You don't say! Why, she knows even more than the Gen. Abizaid about what's happening on the ground:
"So, aren't we already at a war with Iran through its proxies in Iraq?" Logan asks.
"No. We're not at war with Iran through its proxies. We are in a period of making it clear to the Iranians that they need to move to help stabilize Iraq and not destabilize it," Abizaid says.
"Everything I see on the ground in Iraq ... they don't care what we're making clear. They're consolidating their power and their hold on Iraq. In fact, American commanders in Baghdad say more American soldiers are being killed in Baghdad by Shiite militias backed by Iran than by Sunni insurgents today," Logan says.
"Well, that's not true," the general replies. "The majority of the casualties still come from the Sunni side." [emph. mine]
Wonder where she got her intel from because we need to tap into HER sources, apparently. Forget the 30+ year professional military officer and his direct reports--reporter Logan has the real skinny for us on Iraq, yes, Sir!
"We hear very little about the victory in Iraq these days. We hear a lot about how to manage the defeat. And a lot of…," Logan says.
"What defeat?" the general asks.
"How we minimize…," she continues.
"That's your word," Abizaid states.
"…defeat," Logan says.
"You talk to our commanders in the field – they don't believe that they've been defeated. Defeat is your word, not my word. Can Iraq stabilize? Yes, Iraq could stabilize," Abizaid says.
"Is that victory now? Is that what victory will look like in Iraq, just stability, that's what we're aiming for?" Logan asks.
"Victory in Iraq is the nation at peace with its neighbors. And Iraq hasn't been at peace with its neighbors in a long time. It is a country that respects the rights of its citizens," Abizaid explains. "It's a country that can defend itself. It's a country that's not a save haven for terrorists. Exactly what form of government they choose to develop I think would be a uniquely Iraqi solution to the problem. But the fact that they will come to a solution where they've gotta take into account the rights and desires not only of ethnic groups of individual, rights and desires, is actually a revolutionary change in the Middle East."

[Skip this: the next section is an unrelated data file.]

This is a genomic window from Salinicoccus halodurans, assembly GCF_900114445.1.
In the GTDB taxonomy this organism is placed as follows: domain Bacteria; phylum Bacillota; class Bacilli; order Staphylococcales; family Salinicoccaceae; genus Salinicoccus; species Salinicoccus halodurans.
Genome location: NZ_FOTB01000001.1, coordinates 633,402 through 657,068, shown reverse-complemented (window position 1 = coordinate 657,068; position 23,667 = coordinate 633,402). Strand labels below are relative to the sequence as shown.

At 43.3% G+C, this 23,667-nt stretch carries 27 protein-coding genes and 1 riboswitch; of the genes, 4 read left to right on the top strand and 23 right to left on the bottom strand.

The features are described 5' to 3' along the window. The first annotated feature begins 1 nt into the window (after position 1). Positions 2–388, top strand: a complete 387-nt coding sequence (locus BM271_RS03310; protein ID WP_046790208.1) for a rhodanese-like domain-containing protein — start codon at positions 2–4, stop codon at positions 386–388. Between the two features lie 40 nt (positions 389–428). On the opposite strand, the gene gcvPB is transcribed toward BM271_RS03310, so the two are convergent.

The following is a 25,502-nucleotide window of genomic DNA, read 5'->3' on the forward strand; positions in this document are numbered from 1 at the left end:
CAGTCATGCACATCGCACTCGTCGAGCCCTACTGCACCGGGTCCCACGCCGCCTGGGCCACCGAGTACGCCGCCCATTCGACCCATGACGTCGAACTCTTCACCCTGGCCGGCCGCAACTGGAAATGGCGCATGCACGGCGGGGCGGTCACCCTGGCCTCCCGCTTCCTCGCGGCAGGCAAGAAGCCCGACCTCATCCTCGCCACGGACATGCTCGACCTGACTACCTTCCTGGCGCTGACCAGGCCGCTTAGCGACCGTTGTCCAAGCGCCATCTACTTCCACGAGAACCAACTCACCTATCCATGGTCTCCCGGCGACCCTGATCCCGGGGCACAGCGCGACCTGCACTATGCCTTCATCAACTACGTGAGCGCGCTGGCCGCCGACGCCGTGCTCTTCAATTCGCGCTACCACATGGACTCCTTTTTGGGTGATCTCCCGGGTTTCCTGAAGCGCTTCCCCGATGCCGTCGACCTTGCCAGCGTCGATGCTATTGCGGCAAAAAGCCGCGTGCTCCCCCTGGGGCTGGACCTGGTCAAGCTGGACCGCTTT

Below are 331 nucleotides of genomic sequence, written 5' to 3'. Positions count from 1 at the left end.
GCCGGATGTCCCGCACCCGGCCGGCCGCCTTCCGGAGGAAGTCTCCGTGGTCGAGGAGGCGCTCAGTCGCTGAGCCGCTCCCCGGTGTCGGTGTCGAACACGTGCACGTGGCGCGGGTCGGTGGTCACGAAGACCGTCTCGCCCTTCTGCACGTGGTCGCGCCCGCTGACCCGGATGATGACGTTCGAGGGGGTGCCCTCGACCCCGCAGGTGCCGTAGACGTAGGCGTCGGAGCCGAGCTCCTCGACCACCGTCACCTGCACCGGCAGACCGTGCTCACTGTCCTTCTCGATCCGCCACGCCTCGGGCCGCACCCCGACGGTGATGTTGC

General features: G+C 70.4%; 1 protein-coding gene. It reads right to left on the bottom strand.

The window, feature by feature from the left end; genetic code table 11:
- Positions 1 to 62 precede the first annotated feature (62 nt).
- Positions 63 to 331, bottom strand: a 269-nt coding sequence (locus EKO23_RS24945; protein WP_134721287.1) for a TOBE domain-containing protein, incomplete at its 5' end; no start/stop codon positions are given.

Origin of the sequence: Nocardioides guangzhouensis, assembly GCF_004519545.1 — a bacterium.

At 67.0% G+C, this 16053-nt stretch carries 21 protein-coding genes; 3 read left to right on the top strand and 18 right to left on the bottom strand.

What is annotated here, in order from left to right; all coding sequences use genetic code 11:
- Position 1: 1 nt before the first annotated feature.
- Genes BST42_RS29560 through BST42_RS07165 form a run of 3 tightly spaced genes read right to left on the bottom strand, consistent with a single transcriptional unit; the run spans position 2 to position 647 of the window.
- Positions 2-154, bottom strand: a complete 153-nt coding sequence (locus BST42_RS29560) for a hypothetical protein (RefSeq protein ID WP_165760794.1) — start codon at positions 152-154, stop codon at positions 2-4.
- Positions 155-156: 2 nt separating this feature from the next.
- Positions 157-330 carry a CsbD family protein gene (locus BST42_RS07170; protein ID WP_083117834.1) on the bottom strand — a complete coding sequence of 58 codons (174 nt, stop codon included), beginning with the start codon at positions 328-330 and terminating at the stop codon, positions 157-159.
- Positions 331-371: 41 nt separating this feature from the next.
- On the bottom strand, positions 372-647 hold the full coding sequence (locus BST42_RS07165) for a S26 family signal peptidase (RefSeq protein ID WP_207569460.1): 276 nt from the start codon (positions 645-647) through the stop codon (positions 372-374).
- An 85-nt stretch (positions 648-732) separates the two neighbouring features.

"Increasingly in this country, people are talking about how to manage defeat in Iraq. There's a loss of support for the war very clearly shown at the present. Not a loss of support for the military or for the soldiers," Logan says.
"Again, let me say I don't think people in the country are trying to figure out how to manage defeat in Iraq. I think people in the country are trying to figure out how to manage our involvement in Iraq so that Iraq can stabilize. You just can't walk away from these problems of the Middle East and hope that things are gonna get better," Abizaid says. "Look, many people have said we're already at the beginning of World War III."
Asked if we are, Abizaid says, "No. We're not. And our involvement in the region will prevent it."
And there you have it, folks! "We support the troops and all, except when we start screaming, 'Game over, Man!' and 'We've lost!!!' to each and every insurgent we get to read our papers. And even that we do OVER the express opinion of the guys ACTUALLY on the ground!"
What a complete and UTTER tool. It's not just idiocy; it's deadly, brazen idiocy made-to-order for the enemy:
Defeat the United States at Home
Another enemy strategy involves bringing about a political defeat by inflicting high allied casualties. NASTIs might seek to maximize US and allied casualties in a short time to influence US and allied public opinion to oppose the war effort. This strategy is as old as the Vietnam War, which was lost in the US rather than on the fields of battle in Indochina. The future loss of thousands of troops in a few hours as a result of one or more enemy WMD strikes could force the US and some of its coalition partners to retire from the field, driven away by domestic political opposition and fierce internal criticism of the mounting death toll.